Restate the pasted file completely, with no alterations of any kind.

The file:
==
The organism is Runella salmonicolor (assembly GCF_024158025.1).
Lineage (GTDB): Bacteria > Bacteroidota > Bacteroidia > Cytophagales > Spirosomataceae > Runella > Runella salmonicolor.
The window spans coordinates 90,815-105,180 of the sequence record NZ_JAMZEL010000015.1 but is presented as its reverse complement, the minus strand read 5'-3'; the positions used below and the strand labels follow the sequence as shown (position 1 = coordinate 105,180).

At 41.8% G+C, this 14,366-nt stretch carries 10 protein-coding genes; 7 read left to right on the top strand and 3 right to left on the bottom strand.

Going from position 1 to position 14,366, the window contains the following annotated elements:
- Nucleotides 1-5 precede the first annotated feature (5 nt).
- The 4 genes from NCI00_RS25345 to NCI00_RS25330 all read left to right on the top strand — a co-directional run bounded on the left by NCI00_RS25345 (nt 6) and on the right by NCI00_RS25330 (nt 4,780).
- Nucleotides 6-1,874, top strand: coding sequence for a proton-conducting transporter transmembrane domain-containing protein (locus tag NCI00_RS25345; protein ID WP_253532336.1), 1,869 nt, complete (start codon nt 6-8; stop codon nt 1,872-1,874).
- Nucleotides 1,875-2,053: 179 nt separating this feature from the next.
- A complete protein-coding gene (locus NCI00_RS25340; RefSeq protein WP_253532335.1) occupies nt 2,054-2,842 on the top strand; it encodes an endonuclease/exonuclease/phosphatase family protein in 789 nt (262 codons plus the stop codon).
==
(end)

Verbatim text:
The organism is Runella salmonicolor (assembly GCF_024158025.1).
Lineage (GTDB): Bacteria > Bacteroidota > Bacteroidia > Cytophagales > Spirosomataceae > Runella > Runella salmonicolor.
The window spans coordinates 90,815-105,180 of the sequence record NZ_JAMZEL010000015.1 but is presented as its reverse complement, the minus strand read 5'-3'; the positions used below and the strand labels follow the sequence as shown (position 1 = coordinate 105,180).

At 41.8% G+C, this 14,366-nt stretch carries 10 protein-coding genes; 7 read left to right on the top strand and 3 right to left on the bottom strand.

Going from position 1 to position 14,366, the window contains the following annotated elements:
- Nucleotides 1-5 precede the first annotated feature (5 nt).
- The 4 genes from NCI00_RS25345 to NCI00_RS25330 all read left to right on the top strand — a co-directional run bounded on the left by NCI00_RS25345 (nt 6) and on the right by NCI00_RS25330 (nt 4,780).
- Nucleotides 6-1,874, top strand: coding sequence for a proton-conducting transporter transmembrane domain-containing protein (locus tag NCI00_RS25345; protein ID WP_253532336.1), 1,869 nt, complete (start codon nt 6-8; stop codon nt 1,872-1,874).
- Nucleotides 1,875-2,053: 179 nt separating this feature from the next.
- A complete protein-coding gene (locus NCI00_RS25340; RefSeq protein WP_253532335.1) occupies nt 2,054-2,842 on the top strand; it encodes an endonuclease/exonuclease/phosphatase family protein in 789 nt (262 codons plus the stop codon).